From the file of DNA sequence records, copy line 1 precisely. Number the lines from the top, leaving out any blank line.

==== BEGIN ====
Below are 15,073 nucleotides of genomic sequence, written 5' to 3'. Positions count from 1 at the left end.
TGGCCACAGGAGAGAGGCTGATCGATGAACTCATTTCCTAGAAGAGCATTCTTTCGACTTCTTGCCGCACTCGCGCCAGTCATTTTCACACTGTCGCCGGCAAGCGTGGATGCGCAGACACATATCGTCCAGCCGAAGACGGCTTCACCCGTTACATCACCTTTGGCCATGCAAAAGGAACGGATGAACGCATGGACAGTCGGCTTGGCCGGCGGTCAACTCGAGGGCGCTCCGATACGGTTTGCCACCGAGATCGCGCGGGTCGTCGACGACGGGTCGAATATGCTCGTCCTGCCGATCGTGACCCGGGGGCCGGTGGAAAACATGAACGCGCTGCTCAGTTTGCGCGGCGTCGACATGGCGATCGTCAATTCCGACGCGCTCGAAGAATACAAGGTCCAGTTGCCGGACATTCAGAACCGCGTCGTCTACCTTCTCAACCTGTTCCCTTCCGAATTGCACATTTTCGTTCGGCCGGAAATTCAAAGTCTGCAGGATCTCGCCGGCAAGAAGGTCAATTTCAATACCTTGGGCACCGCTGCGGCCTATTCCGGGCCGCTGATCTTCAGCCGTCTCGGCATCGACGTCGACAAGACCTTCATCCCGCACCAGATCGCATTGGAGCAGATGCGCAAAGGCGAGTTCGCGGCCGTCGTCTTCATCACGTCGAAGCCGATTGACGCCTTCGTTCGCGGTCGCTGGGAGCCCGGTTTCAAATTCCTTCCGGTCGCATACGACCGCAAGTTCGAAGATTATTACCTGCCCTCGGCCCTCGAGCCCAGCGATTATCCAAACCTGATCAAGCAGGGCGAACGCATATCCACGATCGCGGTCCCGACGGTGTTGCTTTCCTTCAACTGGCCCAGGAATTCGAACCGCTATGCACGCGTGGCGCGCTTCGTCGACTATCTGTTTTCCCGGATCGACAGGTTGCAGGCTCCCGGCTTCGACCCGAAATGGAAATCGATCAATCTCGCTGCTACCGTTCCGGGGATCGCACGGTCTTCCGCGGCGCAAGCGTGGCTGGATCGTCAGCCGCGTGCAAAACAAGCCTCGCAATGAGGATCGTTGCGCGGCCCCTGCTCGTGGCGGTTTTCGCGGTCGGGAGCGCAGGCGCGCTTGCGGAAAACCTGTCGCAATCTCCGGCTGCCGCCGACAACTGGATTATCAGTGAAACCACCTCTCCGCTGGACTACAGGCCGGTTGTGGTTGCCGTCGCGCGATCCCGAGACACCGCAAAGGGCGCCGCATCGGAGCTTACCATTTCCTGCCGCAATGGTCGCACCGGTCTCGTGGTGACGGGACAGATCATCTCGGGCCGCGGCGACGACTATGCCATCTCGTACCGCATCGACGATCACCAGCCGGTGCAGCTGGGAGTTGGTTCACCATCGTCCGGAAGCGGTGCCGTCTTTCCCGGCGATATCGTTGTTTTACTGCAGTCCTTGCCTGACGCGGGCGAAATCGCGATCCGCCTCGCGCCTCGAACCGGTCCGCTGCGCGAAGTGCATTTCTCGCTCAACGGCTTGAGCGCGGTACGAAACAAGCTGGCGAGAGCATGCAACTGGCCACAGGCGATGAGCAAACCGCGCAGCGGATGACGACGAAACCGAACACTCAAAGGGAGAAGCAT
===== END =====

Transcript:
Below are 15,073 nucleotides of genomic sequence, written 5' to 3'. Positions count from 1 at the left end.